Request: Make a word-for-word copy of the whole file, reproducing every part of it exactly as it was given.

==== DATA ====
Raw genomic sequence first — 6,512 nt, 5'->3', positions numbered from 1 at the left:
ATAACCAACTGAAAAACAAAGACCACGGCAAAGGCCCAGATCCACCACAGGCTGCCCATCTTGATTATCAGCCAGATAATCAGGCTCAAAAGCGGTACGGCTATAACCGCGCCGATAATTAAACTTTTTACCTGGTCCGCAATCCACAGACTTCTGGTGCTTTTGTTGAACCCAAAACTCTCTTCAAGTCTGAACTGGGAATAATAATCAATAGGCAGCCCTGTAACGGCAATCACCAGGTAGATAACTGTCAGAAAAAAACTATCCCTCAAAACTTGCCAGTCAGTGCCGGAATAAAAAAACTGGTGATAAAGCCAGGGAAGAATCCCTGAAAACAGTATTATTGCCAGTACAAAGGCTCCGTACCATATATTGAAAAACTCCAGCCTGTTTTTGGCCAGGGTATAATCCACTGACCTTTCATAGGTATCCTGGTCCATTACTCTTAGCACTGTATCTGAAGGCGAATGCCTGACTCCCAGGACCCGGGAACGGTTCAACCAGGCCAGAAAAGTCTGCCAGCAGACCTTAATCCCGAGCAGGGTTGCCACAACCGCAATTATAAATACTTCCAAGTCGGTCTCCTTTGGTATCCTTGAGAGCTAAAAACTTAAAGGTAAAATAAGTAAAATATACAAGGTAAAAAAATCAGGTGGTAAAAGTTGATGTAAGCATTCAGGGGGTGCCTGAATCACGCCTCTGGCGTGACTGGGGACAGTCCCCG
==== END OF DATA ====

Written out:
Raw genomic sequence first — 6,512 nt, 5'->3', positions numbered from 1 at the left:
ATAACCAACTGAAAAACAAAGACCACGGCAAAGGCCCAGATCCACCACAGGCTGCCCATCTTGATTATCAGCCAGATAATCAGGCTCAAAAGCGGTACGGCTATAACCGCGCCGATAATTAAACTTTTTACCTGGTCCGCAATCCACAGACTTCTGGTGCTTTTGTTGAACCCAAAACTCTCTTCAAGTCTGAACTGGGAATAATAATCAATAGGCAGCCCTGTAACGGCAATCACCAGGTAGATAACTGTCAGAAAAAAACTATCCCTCAAAACTTGCCAGTCAGTGCCGGAATAAAAAAACTGGTGATAAAGCCAGGGAAGAATCCCTGAAAACAGTATTATTGCCAGTACAAAGGCTCCGTACCATATATTGAAAAACTCCAGCCTGTTTTTGGCCAGGGTATAATCCACTGACCTTTCATAGGTATCCTGGTCCATTACTCTTAGCACTGTATCTGAAGGCGAATGCCTGACTCCCAGGACCCGGGAACGGTTCAACCAGGCCAGAAAAGTCTGCCAGCAGACCTTAATCCCGAGCAGGGTTGCCACAACCGCAATTATAAATACTTCCAAGTCGGTCTCCTTTGGTATCCTTGAGAGCTAAAAACTTAAAGGTAAAATAAGTAAAATATACAAGGTAAAAAAATCAGGTGGTAAAAGTTGATGTAAGCATTCAGGGGGTGCCTGAATCACGCCTCTGGCGTGACTGGGGACAGTCCCCG